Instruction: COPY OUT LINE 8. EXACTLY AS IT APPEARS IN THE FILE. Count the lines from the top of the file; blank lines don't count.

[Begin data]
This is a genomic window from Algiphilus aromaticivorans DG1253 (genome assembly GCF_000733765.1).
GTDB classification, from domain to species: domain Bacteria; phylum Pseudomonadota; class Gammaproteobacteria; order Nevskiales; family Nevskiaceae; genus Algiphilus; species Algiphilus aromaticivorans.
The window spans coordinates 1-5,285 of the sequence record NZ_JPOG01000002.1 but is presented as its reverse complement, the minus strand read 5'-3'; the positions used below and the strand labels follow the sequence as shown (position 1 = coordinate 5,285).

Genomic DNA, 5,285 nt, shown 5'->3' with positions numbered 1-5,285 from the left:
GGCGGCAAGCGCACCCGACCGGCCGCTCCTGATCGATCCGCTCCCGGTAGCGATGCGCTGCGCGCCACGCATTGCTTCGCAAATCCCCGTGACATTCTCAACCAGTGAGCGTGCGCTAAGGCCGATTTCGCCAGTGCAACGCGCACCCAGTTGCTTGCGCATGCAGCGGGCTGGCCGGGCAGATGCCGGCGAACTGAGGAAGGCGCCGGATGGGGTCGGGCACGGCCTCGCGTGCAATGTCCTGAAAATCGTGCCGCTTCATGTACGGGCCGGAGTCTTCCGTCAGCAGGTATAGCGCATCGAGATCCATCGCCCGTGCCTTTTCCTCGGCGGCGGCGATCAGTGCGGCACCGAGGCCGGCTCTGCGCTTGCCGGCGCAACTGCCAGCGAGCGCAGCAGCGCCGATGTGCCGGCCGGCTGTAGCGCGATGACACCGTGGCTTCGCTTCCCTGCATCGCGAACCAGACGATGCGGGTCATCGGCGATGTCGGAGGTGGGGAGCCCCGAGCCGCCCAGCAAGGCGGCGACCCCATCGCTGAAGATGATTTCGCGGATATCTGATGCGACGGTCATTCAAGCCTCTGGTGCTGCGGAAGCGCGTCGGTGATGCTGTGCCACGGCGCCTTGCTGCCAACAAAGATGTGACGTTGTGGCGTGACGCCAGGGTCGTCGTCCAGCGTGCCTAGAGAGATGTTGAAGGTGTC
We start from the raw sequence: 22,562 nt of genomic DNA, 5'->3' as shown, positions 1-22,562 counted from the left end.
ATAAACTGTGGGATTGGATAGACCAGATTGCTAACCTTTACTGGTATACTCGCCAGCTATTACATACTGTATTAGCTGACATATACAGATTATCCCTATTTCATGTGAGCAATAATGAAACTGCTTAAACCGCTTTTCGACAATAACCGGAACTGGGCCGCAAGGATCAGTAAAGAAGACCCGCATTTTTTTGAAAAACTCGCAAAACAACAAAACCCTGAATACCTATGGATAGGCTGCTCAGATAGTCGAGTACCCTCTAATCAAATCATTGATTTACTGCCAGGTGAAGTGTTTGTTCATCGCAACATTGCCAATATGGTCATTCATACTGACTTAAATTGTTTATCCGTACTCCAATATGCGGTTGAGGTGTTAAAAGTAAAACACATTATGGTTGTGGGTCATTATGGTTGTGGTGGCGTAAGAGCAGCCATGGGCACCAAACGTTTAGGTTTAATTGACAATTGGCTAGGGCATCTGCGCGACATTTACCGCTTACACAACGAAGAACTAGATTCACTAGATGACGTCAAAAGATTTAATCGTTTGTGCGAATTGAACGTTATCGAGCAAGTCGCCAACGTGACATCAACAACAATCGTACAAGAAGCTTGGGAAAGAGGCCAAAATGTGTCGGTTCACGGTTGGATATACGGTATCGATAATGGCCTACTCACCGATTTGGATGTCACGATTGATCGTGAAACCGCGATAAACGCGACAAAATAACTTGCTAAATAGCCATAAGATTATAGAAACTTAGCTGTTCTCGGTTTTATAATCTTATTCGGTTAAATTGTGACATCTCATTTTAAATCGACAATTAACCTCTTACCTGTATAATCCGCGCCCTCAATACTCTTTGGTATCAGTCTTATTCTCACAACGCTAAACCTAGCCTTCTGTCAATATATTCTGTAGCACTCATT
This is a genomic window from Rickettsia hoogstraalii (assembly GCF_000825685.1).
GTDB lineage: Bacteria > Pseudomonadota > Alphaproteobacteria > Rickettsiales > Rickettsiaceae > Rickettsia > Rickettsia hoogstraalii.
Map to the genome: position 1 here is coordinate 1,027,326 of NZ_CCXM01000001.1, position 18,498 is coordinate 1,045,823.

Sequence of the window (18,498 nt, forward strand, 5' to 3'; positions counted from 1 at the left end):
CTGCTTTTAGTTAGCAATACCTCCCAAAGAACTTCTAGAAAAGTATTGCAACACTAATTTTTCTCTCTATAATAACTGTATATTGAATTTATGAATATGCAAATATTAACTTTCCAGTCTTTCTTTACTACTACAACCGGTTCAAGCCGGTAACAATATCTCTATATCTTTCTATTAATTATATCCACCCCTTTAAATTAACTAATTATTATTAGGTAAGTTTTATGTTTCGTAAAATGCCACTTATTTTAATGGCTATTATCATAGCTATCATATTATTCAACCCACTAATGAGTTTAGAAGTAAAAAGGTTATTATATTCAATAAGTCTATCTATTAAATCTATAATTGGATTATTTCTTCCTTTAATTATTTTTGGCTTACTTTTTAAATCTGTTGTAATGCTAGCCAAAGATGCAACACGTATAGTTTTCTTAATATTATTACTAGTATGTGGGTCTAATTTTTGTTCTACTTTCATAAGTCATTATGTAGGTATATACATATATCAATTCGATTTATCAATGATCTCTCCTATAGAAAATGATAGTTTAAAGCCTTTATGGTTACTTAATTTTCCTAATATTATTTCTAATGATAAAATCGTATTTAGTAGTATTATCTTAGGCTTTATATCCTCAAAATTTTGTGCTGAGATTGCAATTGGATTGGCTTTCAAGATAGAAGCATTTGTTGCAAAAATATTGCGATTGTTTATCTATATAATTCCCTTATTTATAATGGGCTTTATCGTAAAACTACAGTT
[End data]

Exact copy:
This is a genomic window from Rickettsia hoogstraalii (assembly GCF_000825685.1).